Title: Big News
Characters: Dee, Ryo, Chief Smith, Carol, Bikky, OCs.
Setting: Vol. 6, Act 17.
Summary: With a murderer targeting teenage girls, the press are out in force.
Word Count: 826
Written For: james’s prompt ‘any, any, "This is going to make the news",’ at fic_promptly.
Disclaimer: I don’t own FAKE, or the characters. They belong to the wonderful Sanami Matoh.
“Alright, listen up, you losers!” Chief Smith snapped at the assembled detectives of the 27th Precinct’s Serious Crimes Squad. “This one is going to make the news, we’ll have the press dogging our every move, and the last thing we need is anything getting out that might tip off the killer. There will be regular press briefings where we’ll give out what information the public needs in order to protect themselves. Other than that, you keep your mouths shut. No answering questions, no off-the-record comments, no private interviews. Understood?”
“Yes, Sir.” The response came from every man there. They might complain about the Chief to each other around the water cooler, but when a case like this came along, they pulled together. No one liked to think of a serial killer on their turf, least of all one that targeted young girls and cut off their right hands, presumably as some kind of sick trophy. This bastard needed to be caught, preferably before he claimed another victim.
The Old Badger was right though, there was a veritable swarm of reporters cluttering up the precinct’s foyer as the detectives headed out to resume their investigation of the grisly case. Pushing their way past microphones and cameras with a curt and uncompromising ‘No comment’ to every question being asked, Dee led the way through the crowds, only to be met with more reporters outside. It was a relief to finally make it to their car, although Dee was sorely tempted to run over a few of the more persistent journalists on the way out of the parking lot.
“They’re just trying to do their jobs, Dee,” Ryo tried to placate his partner.
“I know, but right now all they’re doing is making it that much harder for us to do ours.”
Ryo sighed and turned away to look out the side window. The hell of it was, Dee was right. When reporters started crawling all over crime scenes and following the police around, crucial evidence could get contaminated or destroyed, sometimes leading to those responsible for the crimes getting away. Well, whatever it took, that wasn’t going to happen this time. There had already been at least three victims that they knew of and it was entirely possible there were other bodies that just hadn’t been found yet. All of the NYPD’s resources right now were geared towards catching the killer before he had a chance to strike again.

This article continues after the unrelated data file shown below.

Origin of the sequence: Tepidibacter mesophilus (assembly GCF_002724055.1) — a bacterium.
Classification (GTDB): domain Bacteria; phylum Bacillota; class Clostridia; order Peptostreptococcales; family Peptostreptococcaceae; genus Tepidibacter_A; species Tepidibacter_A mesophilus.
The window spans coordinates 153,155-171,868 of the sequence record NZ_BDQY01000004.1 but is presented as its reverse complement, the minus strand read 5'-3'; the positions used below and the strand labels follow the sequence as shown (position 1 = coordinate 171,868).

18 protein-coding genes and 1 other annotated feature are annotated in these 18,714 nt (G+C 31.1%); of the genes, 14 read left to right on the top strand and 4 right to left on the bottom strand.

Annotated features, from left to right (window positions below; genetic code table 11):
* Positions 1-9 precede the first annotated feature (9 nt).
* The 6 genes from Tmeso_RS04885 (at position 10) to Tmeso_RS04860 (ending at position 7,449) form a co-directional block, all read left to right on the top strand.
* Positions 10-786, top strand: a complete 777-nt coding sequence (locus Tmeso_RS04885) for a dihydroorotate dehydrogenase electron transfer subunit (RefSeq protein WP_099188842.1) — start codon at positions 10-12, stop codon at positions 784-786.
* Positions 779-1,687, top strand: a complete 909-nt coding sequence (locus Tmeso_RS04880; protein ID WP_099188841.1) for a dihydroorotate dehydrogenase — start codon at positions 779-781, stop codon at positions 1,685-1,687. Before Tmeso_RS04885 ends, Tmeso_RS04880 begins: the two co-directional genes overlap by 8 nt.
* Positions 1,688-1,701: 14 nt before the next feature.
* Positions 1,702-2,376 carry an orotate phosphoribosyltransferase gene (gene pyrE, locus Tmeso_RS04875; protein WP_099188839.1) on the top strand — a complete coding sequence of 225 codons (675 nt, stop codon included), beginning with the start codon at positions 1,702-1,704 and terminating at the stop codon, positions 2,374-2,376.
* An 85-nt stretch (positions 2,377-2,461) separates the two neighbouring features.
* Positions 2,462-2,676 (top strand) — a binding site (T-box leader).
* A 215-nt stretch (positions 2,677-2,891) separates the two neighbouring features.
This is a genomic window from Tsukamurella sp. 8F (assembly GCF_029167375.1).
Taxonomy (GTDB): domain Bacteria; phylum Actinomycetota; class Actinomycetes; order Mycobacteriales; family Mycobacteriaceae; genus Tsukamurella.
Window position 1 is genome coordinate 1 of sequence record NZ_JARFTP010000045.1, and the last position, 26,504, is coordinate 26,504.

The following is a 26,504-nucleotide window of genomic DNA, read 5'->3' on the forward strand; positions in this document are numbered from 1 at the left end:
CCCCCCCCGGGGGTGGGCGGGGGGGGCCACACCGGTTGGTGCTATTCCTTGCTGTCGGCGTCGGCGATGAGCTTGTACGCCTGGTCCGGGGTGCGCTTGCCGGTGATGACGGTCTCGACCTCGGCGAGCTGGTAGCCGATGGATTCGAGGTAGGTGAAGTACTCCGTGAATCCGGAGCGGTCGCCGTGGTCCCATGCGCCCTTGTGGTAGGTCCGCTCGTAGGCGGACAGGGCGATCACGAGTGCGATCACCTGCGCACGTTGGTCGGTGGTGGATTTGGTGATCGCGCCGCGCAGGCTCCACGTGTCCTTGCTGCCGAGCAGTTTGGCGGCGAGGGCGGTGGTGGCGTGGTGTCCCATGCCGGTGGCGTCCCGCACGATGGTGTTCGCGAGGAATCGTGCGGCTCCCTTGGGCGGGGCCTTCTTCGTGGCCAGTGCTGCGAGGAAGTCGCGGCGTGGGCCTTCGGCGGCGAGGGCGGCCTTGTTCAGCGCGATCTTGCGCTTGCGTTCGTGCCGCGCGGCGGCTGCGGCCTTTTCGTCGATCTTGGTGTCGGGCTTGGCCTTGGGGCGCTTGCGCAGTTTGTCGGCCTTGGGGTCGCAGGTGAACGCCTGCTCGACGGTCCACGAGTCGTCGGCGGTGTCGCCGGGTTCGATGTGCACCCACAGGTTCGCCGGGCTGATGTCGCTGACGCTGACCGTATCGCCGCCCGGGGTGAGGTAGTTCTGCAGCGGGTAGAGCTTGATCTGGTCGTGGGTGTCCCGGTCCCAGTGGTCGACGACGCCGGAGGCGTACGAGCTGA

For Dee and Ryo, the case took a turn for the personal when Carol disappeared, and their already strained patience with the press became nonexistent. Ryo was pretty sure they were gaining a reputation for being rude as they shoved their way through the ranks without so much as an ‘Excuse me,’ but for once he didn’t care. Carol was Bikky’s friend, and had become like a daughter to him since he’d taken the boy in. They had to find her before it was too late.
With that kind of incentive and no way of knowing how much time they had, there was no stopping them. Not a stone was left unturned or a lead left unfollowed as they worked without rest.
And it paid off; they saved Carol and got the bastard responsible for the deaths of no fewer than six girls.
If the press had been out in force while the killer was on the loose, when he was brought in, beaten to a pulp, it looked as if every reporter in the city was camped out in front of the 27th precinct, wanting a few words from the arresting officers, the heroes who had saved a young girl’s life. They didn’t get much.
“He resisted arrest,” Dee said, hard-eyed. “Not that it did him any good. We’ve got enough evidence to put him away for several lifetimes,” and he stalked past them into the building, Ryo on his heels
“Detective Maclean, you were the one who saved the girl, is that correct?” Another reporter shoved a microphone in Ryo’s face as he tried to reach the door.
“Not really, she saved herself. She was incredibly brave, got away from the killer and jumped out a third floor window. All I did was catch her.” He slipped through the door Dee was holding open, and uniformed officers prevented the press from following.
Despite their words, the papers and news programs made Detectives Laytner and Maclean out to be the heroes of the hour. The Chief had been right on the money; the case had been picked up by the national news, with every paper and TV station in the country running the story, and while in some ways it was good for the public to see that the police had done their job, successfully apprehending a monster who preyed on young teens, it was worrying too.
When such hideous crimes are the subject of widespread publicity, how many psychopaths might be reading the stories and getting ideas?